Ditto on the screenplay. It’s a well written adaptation with a good ear for Evanovich’s dialogue and any bits where you can guess what’s going to happen next, and I confess there are a fair few moments like this, are not necessarily the fault of the movie as I remember the source novel being a little predictable at times. However, these stories aren’t about their predicability, or lack of... they’re about classic noir-style scripts updated in a modern setting with a cast of characters which raise it above the strengths and weaknesses of the storyline.

I think the main problem in terms of box office potential in this is that there are no real “set pieces” in the movie. It’s not a problem for me because I find that kind of film-making stale, derogatory to the story and obvious anyway, but I think a lot of modern movies do contain “larger than life” sequences and, unfortunately, this seems to be what young audiences have been brain washed into expecting. In stark contrast, One For The Money features a well-rounded script, more than competent (and sometimes excellent) performances, good work-a-day direction and cinematography and it hustles along at a not too slow pace... although a punchier editing style might well have lifted the movie into something a little more marketable or remarkable. In short, a great little movie which isn’t going to start any fires but which certainly isn’t a waste of your time. I’m hoping it will do well on DVD as I do think there’s a fairly sizeable audience for this kind of movie out there... especially when it’s based on such a long running series of books which already have an audience they can bring to it!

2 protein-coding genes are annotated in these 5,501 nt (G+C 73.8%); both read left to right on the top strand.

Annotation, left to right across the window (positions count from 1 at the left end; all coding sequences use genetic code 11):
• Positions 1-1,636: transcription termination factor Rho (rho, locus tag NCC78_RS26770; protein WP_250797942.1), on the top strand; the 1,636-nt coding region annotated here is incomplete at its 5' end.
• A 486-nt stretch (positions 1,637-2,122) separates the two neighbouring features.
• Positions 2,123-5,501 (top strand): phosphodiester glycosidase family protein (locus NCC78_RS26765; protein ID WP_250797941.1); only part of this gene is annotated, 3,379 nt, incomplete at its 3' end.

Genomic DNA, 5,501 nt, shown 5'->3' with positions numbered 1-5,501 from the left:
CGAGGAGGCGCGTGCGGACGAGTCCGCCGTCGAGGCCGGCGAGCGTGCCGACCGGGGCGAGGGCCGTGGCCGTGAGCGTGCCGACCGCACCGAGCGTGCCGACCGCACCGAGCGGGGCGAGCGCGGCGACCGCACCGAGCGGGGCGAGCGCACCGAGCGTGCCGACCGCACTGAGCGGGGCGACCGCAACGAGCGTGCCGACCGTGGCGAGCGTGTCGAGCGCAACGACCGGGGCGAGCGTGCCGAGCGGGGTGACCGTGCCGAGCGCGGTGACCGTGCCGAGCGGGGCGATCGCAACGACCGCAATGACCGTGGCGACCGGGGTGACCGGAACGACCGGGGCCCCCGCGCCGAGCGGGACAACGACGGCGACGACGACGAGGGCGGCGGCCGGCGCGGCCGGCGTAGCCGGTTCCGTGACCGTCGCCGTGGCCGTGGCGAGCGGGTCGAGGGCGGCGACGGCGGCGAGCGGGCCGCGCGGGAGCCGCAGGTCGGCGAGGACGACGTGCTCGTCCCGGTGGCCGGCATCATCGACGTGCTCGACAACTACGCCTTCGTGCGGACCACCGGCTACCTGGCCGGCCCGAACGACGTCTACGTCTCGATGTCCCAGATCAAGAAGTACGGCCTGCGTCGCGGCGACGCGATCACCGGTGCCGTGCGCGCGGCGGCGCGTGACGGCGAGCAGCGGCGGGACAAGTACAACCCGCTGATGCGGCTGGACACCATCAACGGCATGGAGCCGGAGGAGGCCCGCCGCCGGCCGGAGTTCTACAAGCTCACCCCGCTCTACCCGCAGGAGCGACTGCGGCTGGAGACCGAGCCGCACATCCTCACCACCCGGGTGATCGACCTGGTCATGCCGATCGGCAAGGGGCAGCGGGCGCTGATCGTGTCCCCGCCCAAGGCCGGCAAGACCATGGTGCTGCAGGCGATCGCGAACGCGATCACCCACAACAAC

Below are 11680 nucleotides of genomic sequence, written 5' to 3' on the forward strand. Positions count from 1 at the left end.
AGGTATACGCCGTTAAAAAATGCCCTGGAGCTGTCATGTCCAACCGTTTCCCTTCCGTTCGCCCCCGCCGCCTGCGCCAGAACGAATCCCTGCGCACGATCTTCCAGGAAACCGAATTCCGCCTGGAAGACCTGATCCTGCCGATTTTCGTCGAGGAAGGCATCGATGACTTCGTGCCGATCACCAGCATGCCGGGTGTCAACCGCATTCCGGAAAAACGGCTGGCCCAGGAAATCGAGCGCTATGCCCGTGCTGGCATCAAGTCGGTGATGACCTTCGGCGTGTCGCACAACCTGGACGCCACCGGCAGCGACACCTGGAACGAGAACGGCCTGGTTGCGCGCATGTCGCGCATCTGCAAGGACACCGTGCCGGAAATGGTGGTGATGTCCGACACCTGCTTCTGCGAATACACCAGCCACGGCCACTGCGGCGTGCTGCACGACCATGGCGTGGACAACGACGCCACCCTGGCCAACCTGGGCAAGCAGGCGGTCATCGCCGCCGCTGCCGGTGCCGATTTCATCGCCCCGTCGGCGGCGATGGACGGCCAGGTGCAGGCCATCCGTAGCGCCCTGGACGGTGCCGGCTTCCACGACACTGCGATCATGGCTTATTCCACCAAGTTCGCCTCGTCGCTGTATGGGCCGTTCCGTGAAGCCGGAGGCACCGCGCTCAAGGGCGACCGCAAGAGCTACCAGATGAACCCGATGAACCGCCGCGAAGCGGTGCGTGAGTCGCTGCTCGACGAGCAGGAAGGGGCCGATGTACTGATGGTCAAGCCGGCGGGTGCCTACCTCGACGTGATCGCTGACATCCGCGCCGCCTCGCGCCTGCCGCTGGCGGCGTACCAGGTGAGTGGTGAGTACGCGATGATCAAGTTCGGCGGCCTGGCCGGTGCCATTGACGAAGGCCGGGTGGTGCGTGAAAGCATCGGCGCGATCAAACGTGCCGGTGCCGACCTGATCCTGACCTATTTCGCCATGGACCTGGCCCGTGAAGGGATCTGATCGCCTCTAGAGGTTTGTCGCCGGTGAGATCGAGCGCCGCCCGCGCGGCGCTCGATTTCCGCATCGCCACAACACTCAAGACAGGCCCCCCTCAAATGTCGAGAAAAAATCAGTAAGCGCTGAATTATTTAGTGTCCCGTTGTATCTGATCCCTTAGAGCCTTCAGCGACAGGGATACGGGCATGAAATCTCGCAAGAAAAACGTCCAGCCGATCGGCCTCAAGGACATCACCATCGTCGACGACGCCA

I think one of the problems here may also have been the marketing. How many Janet Evanovich or Stephanie Plumb fans are there out there who eve knew there was a movie. Granted, the title of the film is lifted directly from the book, but it’s also a popular expression and you really can’t count on the recognition factor for that specific sector of the market is my guess. What they maybe should have done is called it something like Stephanie Plum: One For The Money and maybe more people would have twigged and turned out for it in the US (where I’m guessing it underperformed, hence the lack of a substantial cinema release over here?).

At the end of the day though, it doesn’t take away from the fact that it’s a nice little movie which is well adapted from the novel and which will appeal to all the kinds of fans of mysteries who would enjoy a little Scooby Doo/Nancy Drew mixed up into smart one liners from a sexy “dame”. And fans of this particular series of novels need not fear that the movie sells the series short... it’s safe to go watch this one people! It does the job. So if you’re looking for something light, breezy and charming... with a little extra sexiness and weaponry thrown in for good measure... Plum’s the one and Stephanie’s your gal!